Brain Health and Memory Care at the Library

Libraries offer a variety of ways to help maintain healthy cognitive function in their patrons.

Your public library can be one of your greatest allies for preserving cognitive function.

Memory loss and brain health have always been important to monitor and watch out for, but ever since the COVID-19 pandemic, the issue has grown at an alarming rate. The isolation of a global pandemic caused many senior citizens to become isolated from their friends and family. In many cases, this led to depression and apathy, which in turn accelerated the onset of memory loss and degenerative diseases like Alzheimer’s.

Though the situation has started to improve, it hasn’t been fixed by any means. You might be surprised to learn that your local library is at the forefront of the solution.

How Librarians Help

Sometimes, all you need is someone who will listen to you and empathize with your struggles, but unfortunately, that’s an increasingly rare thing. Librarians are more than just the people running the library—they’re members of the community. As such, they want to interact with their library’s patrons and help them wherever possible. If all that takes is a little bit of empathy, your local librarian will happily oblige.


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Social Spaces in Libraries

Being a caregiver for a parent or loved one suffering from memory loss is mentally, physically, and emotionally taxing. It’s not something you can do on your own in a healthy or sustainable way, but what if you don’t have a support network to rely on? Strange as it may seem, you should try going to your local library.

Libraries offer resources and support groups for caregivers. You can read up on caring for a loved one with memory loss or a similar disorder or consult your peers who have had similar experiences. Though you’re focused on caring for your loved one, you need to focus on caring for yourself as well, and finding your community at the library is the best way to do that.

Resources for Seniors

Public libraries offer plenty of resources for not just caregivers but the people they care for as well. Many seniors suffer from feelings of social isolation or depression as they start to lose their mobility.

Visiting friends and family members is no longer a simple matter of driving themselves to a meeting place; they have to be taken there. As we mentioned above, depression and social isolation have been linked to the onset of Alzheimer’s, so it’s important to keep your loved ones active and socially engaged.

Libraries are the perfect place to do just that. Whether they want to engage mentally with an interesting book or socially with their friends and family, libraries are a great third place to do so for free. They can even work to keep their body in shape by joining a senior exercise group! Libraries are like the living room of an entire community, so there’s never a bad time for you and your loved ones to give it a visit.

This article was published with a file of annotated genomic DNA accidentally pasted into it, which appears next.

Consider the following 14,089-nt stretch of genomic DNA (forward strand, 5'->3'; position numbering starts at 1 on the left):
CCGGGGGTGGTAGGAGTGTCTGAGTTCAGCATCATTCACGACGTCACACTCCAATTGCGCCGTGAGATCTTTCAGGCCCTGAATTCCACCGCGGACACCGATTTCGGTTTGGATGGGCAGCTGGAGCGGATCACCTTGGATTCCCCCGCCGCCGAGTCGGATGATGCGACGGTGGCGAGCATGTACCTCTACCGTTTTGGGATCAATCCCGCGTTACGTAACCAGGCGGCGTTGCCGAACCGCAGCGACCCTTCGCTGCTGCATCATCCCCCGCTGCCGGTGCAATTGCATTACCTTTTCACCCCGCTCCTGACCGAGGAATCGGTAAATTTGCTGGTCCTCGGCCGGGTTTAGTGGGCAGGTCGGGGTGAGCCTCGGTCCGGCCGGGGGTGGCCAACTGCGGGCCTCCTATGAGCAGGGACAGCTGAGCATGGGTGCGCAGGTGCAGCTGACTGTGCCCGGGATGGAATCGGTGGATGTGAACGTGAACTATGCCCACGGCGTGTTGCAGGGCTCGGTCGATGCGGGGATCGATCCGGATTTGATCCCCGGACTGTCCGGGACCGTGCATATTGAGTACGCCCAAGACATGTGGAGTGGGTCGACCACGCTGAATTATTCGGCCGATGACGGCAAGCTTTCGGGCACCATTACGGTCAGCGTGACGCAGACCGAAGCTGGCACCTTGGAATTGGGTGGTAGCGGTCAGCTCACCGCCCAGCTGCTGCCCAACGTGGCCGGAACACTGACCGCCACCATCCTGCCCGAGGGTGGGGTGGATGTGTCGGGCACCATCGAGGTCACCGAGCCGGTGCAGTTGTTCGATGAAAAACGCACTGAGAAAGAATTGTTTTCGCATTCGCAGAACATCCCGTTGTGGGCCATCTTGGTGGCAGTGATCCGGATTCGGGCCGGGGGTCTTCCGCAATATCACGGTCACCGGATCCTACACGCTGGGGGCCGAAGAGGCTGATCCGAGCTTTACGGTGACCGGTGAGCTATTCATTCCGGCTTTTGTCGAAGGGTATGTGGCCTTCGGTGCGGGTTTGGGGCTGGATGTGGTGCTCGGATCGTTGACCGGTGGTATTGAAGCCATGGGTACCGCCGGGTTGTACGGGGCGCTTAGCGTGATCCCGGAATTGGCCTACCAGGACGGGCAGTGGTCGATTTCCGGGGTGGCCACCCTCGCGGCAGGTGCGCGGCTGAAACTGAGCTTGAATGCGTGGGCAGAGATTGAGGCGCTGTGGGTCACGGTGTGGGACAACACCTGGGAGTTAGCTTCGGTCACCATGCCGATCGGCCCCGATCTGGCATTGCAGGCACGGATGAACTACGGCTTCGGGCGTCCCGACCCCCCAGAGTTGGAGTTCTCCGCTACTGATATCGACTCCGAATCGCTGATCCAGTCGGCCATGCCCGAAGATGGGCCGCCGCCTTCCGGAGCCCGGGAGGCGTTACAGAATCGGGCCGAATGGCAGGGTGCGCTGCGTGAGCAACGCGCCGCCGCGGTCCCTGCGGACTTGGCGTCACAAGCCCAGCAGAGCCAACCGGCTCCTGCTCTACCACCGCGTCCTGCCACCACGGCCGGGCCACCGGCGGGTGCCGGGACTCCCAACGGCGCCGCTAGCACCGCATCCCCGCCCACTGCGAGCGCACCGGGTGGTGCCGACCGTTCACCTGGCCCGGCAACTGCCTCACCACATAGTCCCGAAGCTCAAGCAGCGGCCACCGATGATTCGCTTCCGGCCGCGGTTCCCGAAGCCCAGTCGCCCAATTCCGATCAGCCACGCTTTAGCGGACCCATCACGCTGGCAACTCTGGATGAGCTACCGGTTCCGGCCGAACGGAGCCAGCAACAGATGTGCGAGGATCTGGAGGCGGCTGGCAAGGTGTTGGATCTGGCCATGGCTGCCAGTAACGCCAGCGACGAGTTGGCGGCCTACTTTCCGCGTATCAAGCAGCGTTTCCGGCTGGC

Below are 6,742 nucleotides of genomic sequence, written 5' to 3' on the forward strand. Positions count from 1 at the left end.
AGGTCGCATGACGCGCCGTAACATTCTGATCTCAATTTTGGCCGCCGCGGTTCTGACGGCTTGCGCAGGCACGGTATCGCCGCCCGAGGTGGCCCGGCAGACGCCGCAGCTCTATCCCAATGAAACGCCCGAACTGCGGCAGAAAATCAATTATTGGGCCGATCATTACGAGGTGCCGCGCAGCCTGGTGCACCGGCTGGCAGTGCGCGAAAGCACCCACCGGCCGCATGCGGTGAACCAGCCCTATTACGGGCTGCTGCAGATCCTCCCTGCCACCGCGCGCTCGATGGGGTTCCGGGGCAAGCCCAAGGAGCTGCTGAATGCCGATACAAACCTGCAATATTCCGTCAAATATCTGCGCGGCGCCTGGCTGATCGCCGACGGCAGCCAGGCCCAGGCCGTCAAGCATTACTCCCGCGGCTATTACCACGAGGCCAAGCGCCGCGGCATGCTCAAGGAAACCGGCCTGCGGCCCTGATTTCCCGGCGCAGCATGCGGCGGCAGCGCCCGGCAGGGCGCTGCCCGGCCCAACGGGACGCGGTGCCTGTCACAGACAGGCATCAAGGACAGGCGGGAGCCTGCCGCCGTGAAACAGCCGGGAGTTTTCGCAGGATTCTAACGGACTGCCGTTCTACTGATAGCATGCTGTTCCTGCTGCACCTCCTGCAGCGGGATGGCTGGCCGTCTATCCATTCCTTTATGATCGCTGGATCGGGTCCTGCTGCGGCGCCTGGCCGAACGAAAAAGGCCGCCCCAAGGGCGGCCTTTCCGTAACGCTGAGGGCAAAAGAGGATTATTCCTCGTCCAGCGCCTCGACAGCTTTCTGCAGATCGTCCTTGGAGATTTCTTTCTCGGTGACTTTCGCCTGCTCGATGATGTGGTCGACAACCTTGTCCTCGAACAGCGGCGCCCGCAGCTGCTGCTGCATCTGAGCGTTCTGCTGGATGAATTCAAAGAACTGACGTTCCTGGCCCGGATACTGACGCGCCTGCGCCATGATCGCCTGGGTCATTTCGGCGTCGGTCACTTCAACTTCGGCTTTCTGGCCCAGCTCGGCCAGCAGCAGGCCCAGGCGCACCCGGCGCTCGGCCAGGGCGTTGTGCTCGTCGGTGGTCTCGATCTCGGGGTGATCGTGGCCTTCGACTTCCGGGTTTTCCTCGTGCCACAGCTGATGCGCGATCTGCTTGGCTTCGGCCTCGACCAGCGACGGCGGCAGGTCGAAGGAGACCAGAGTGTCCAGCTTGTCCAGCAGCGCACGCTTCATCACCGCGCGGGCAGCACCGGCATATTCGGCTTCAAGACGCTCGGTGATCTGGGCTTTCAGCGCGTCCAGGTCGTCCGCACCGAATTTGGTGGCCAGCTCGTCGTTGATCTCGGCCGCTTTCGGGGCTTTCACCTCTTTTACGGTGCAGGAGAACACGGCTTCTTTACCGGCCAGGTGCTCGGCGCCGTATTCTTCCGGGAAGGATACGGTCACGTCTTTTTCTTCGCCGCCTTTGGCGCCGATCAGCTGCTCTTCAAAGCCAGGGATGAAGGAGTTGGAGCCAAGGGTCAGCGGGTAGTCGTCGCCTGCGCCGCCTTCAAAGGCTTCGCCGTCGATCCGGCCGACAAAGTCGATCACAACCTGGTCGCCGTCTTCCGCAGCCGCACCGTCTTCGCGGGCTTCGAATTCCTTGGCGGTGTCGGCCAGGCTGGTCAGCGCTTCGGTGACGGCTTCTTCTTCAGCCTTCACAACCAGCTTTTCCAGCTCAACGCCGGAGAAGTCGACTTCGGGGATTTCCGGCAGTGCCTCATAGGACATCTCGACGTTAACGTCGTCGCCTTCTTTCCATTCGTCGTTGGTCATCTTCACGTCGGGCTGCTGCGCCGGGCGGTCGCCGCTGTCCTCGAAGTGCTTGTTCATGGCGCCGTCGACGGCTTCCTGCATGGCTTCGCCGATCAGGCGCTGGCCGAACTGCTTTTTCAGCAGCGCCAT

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Information and Activities

Libraries are wellsprings of information, and that extends to information on brain health. If you’re trying to learn more about a certain condition, the library is a great place to start reading up. 

You’ll be able to learn how a condition may present in unusual ways, things to look out for, and how to mitigate the condition’s onset and effects. Of course, you should double-check everything you learn with a medical professional, but medical books at the library are nevertheless a great place to start.

There’s also the matter of activities at the library. Studies have shown that some activities that require you to think carefully can mitigate, delay, or even halt the onset of memory loss. Whether you want to read, listen to music, or work on a puzzle, you can do so for free at your local library.

Libraries can accommodate your unique needs as well. For example, if you or a loved one have trouble reading small text, you can speak with a librarian to get set up with a large print book or an e-reader. Libraries are for everyone, so your librarians will make every effort to ensure that you and your family are cared for.

Health Libraries as a Resource

We’ve written about special libraries a few times before, but the topic is especially relevant here. If you’re only able to find surface-level information about caring for a loved one or managing their condition, you may want to visit a health library. Unlike standard libraries, health libraries focus entirely on medical topics. Because they’re much more focused, you can find bits of information you wouldn’t see anywhere else, so they’re worth visiting if you want to learn more about a condition.

If you’d like to learn more about how the library can help you and your loved ones age with grace, check out the stories on our Health and Families feature pages.



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